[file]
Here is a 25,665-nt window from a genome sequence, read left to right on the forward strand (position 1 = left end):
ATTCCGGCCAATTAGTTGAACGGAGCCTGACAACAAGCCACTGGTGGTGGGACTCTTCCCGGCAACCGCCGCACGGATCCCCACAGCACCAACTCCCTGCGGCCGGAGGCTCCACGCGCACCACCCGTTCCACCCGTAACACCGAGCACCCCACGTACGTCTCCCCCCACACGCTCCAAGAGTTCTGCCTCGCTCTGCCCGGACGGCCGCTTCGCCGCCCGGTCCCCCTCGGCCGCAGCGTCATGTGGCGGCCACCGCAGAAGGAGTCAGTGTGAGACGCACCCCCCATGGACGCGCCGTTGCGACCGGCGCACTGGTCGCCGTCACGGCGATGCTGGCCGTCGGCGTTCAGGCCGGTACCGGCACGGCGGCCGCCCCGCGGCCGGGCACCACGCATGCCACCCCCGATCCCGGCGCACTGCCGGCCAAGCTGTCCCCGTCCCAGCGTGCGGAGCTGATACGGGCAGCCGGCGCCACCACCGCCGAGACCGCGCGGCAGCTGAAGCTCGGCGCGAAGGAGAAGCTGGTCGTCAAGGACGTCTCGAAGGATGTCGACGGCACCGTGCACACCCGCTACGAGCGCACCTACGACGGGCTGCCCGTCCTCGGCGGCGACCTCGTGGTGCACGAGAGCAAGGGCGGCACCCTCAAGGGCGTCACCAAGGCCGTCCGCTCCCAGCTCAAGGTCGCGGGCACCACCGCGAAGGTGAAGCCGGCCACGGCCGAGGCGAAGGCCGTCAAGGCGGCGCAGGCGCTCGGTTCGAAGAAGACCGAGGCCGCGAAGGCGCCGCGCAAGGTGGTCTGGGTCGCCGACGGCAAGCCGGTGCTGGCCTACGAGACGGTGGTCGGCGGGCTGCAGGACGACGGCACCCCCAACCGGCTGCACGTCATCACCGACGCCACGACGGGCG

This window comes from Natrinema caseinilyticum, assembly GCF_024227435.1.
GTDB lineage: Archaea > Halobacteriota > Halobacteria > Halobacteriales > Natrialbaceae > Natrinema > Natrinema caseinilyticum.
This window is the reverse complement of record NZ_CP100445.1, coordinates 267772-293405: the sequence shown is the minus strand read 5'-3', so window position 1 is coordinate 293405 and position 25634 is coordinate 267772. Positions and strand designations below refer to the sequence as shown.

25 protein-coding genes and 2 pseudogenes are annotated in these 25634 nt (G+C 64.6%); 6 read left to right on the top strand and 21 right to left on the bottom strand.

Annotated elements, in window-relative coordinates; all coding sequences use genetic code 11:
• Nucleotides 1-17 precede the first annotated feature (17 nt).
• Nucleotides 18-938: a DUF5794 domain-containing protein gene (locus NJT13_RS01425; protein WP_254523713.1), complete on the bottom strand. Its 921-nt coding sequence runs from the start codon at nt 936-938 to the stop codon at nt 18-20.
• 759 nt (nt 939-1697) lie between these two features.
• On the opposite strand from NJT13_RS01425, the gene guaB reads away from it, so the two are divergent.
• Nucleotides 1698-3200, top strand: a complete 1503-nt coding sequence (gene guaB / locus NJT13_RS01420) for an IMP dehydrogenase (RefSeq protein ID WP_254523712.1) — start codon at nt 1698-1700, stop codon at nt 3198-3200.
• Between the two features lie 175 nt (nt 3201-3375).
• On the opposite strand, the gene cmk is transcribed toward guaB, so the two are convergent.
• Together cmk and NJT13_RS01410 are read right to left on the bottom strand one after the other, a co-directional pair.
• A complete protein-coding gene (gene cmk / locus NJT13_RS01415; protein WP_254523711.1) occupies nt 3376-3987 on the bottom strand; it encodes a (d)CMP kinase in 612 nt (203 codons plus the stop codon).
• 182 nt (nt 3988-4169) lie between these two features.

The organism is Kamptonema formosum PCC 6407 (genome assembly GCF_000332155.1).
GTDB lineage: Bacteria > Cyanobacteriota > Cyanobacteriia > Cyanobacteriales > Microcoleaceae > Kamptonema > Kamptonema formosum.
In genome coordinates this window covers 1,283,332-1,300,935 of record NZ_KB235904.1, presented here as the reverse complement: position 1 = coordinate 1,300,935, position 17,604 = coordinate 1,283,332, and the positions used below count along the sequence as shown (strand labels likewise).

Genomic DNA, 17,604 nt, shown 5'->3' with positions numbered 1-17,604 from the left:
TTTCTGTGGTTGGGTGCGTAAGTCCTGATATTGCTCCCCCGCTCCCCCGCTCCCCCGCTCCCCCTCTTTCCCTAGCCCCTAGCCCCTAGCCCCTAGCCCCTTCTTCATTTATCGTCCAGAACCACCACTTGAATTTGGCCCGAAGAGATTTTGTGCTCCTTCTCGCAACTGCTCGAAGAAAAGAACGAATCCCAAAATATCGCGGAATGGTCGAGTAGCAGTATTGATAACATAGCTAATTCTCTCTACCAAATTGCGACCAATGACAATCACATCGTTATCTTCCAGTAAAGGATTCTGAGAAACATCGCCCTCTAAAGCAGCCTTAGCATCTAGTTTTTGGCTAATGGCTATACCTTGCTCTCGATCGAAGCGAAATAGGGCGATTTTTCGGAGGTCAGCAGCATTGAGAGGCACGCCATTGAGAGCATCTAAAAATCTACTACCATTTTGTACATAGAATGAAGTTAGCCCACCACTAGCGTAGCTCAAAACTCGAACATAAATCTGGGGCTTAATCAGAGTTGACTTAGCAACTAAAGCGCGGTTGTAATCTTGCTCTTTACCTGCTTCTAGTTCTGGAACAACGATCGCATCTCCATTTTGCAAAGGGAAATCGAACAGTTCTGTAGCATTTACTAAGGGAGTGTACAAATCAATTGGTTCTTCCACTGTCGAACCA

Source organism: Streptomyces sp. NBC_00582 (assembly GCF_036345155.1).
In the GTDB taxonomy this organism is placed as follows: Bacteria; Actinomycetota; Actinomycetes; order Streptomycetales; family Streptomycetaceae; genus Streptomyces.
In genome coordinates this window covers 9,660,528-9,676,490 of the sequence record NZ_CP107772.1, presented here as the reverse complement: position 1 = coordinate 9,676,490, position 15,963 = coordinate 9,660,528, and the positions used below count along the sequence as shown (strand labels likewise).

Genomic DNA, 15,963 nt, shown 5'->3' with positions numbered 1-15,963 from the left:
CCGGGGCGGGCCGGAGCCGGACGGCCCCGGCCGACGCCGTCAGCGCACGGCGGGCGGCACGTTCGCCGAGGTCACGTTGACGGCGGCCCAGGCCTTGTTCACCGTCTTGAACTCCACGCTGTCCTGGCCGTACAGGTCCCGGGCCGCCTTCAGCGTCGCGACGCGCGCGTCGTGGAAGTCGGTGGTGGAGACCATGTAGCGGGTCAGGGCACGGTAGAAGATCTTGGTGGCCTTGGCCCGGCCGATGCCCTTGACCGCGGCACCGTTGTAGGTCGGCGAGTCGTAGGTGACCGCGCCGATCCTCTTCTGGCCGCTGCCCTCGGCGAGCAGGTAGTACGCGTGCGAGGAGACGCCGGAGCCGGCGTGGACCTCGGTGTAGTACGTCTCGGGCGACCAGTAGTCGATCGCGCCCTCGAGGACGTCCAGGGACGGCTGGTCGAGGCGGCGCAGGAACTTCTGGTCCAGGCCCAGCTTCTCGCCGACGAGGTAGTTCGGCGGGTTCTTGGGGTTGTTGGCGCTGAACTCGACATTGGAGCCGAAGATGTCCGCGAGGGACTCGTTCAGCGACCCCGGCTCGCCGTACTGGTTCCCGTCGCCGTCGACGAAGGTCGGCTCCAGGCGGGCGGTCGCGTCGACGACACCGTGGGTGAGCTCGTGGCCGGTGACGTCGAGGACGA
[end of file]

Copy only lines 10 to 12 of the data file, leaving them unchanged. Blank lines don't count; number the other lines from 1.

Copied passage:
• 759 nt (nt 939-1697) lie between these two features.
• On the opposite strand from NJT13_RS01425, the gene guaB reads away from it, so the two are divergent.
• Nucleotides 1698-3200, top strand: a complete 1503-nt coding sequence (gene guaB / locus NJT13_RS01420) for an IMP dehydrogenase (RefSeq protein ID WP_254523712.1) — start codon at nt 1698-1700, stop codon at nt 3198-3200.